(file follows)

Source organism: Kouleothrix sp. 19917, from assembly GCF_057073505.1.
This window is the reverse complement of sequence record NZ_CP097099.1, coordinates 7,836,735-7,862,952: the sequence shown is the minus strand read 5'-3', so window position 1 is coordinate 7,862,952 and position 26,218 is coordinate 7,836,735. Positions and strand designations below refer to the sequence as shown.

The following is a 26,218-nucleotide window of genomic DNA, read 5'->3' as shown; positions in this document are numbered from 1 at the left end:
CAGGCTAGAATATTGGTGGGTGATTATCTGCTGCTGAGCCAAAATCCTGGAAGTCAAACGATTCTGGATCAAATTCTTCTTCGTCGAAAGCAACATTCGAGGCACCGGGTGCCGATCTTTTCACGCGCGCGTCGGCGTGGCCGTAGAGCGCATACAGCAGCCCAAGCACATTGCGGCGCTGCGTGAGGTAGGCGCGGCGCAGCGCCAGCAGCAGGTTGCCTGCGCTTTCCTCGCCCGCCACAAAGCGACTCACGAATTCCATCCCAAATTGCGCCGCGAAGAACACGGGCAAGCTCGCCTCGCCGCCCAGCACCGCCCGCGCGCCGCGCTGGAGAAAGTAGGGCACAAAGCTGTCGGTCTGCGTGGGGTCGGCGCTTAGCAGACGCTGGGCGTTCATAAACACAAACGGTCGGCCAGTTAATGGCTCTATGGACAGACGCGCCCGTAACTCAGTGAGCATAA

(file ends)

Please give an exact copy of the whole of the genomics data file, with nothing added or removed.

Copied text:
Source organism: Kouleothrix sp. 19917, from assembly GCF_057073505.1.
This window is the reverse complement of sequence record NZ_CP097099.1, coordinates 7,836,735-7,862,952: the sequence shown is the minus strand read 5'-3', so window position 1 is coordinate 7,862,952 and position 26,218 is coordinate 7,836,735. Positions and strand designations below refer to the sequence as shown.

The following is a 26,218-nucleotide window of genomic DNA, read 5'->3' as shown; positions in this document are numbered from 1 at the left end:
CAGGCTAGAATATTGGTGGGTGATTATCTGCTGCTGAGCCAAAATCCTGGAAGTCAAACGATTCTGGATCAAATTCTTCTTCGTCGAAAGCAACATTCGAGGCACCGGGTGCCGATCTTTTCACGCGCGCGTCGGCGTGGCCGTAGAGCGCATACAGCAGCCCAAGCACATTGCGGCGCTGCGTGAGGTAGGCGCGGCGCAGCGCCAGCAGCAGGTTGCCTGCGCTTTCCTCGCCCGCCACAAAGCGACTCACGAATTCCATCCCAAATTGCGCCGCGAAGAACACGGGCAAGCTCGCCTCGCCGCCCAGCACCGCCCGCGCGCCGCGCTGGAGAAAGTAGGGCACAAAGCTGTCGGTCTGCGTGGGGTCGGCGCTTAGCAGACGCTGGGCGTTCATAAACACAAACGGTCGGCCAGTTAATGGCTCTATGGACAGACGCGCCCGTAACTCAGTGAGCATAA